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socrateaser, Lawyer
Category: Employment Law
Satisfied Customers: 39160
Experience:  Retired (mostly)
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Hello, I was recently displaced and am in shock of how unfair

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Hello, I was recently displaced and am in shock of how unfair this was to me. I had been dealt with office politics bullying but this seems to be unfair. My position was one of two and my counterpart went on maternity leave and decided not to return. We had the same job position in HR. Earlier this year our boss decided to split the job responsibilities to go with our strengths in the role. Since she was on maternity I filled in for both of us no problem as I knew all parts of the job anyway. I was asked for my opinion on what if any changes should be made and gave them.I states the position should possibly be lower in rank and aid me in all job responsibilities as I thought it would strengthen the partnership between us. Prior to the posting I was informed the position would be that of the position prior to dividing our job responsibilities which is the same job as I am in now but they decided they only needed one position. I was then displaced. This makes no sense as the job is the exact same one and I have been with the company 15yrs and I would have to post. Why would HR approve something that I would have much more experience than other candidates? Is this fair? I encountered 2yrs prior office bullying when I was given a performance review of a 2 vs a 5 (which I had 3 yrs prior) and I know it was given just to prevent a bonus. The office politics I do not agree with and I feel they do not feel that I will be the puppet they want me to be for them. Nonetheless the job posting and my job displacement is the same. I feel they deliberately did this knowing I would not humiliate myself on posting for the job. Now im faced with questions that I will have from the team that I adore and supported on why they did this or why im not posting for the job. Help ,can this be tolerated?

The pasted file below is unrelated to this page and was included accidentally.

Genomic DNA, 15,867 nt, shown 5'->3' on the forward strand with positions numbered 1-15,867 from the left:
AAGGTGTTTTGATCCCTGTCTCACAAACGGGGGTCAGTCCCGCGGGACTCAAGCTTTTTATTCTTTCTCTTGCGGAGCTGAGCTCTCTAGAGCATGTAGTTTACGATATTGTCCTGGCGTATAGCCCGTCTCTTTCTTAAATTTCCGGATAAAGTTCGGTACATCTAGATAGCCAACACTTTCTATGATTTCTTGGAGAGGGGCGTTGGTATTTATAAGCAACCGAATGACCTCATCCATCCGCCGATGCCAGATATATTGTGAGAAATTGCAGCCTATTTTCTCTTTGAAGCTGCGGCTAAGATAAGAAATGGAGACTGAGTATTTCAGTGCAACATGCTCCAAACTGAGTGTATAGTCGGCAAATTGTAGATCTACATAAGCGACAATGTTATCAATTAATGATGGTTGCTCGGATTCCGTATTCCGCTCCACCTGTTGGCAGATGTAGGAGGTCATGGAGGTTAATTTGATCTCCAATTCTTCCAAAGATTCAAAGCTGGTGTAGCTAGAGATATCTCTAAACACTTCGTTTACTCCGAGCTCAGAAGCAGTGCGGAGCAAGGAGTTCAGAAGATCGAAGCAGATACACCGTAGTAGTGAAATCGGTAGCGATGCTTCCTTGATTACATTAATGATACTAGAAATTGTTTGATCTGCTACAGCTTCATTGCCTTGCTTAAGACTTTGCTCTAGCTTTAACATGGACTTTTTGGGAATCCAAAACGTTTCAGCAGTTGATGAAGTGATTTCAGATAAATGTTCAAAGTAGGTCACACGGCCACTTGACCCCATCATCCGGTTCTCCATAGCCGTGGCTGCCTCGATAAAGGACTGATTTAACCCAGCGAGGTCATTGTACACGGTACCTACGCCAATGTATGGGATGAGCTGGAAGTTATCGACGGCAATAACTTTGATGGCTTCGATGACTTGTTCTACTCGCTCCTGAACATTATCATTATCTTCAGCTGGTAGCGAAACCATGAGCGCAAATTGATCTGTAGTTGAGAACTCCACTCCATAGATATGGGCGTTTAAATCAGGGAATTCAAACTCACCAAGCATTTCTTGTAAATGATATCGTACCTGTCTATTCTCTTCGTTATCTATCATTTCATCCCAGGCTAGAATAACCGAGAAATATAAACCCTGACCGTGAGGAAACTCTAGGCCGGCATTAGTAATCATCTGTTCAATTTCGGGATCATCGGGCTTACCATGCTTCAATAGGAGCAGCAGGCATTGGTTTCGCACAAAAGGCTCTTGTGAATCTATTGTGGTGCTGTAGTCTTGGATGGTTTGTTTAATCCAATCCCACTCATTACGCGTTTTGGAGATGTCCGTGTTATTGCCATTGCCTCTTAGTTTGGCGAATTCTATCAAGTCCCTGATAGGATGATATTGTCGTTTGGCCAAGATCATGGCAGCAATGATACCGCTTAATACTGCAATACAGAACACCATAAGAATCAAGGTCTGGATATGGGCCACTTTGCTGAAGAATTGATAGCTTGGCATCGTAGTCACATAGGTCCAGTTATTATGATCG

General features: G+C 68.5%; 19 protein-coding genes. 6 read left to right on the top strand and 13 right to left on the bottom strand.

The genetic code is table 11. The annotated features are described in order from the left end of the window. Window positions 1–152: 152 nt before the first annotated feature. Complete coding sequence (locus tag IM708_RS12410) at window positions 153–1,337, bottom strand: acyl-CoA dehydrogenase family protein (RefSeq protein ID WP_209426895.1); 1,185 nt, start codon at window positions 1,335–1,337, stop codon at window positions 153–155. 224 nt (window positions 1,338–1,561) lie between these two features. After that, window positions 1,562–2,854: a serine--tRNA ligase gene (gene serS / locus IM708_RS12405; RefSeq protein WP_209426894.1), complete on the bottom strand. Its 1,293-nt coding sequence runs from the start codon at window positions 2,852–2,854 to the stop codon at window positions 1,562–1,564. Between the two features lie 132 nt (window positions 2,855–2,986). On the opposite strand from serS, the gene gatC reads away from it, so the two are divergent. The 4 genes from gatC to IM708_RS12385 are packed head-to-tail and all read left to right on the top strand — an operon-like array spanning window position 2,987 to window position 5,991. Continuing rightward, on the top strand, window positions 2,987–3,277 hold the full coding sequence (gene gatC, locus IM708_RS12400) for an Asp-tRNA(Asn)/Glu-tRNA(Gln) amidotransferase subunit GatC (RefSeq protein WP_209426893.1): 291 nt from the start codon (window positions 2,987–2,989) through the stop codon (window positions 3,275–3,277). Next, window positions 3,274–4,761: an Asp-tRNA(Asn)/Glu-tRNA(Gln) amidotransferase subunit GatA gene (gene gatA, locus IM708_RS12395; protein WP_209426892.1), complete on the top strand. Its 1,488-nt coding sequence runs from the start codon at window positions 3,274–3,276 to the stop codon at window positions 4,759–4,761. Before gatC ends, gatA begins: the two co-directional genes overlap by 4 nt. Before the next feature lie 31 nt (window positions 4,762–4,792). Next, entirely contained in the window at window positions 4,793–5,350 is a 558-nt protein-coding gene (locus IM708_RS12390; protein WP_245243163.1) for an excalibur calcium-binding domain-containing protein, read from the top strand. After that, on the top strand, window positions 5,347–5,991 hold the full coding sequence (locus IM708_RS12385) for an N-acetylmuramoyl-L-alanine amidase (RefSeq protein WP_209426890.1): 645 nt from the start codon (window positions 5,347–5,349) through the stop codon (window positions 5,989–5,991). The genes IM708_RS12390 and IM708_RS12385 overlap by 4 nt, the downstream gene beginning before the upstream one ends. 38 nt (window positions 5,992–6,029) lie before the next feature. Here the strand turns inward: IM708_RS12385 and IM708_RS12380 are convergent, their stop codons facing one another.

In which U.S. jurisdiction are you employed?

Do you work in HR?

How many employees are employed by your employer -- approximately?

Do you believe that there is any unlawful discrimination involved here (race, color, nationality, religion, sex, age or disability)?

Thanks in advance.
Customer: replied 4 years ago.
i do not work in HR. i work at very large bank, i feel possible discrimination but due to me knowing too much perhaps my boss feels intimidated. i have a proven track record on my performance and capability of doing the job if not posted. it was posted to get rid of me but the job posting and my displacement do not make sense nor is there justification of not keeping me in job with no job posting needed. im from Atlanta Ga
Okay, thanks.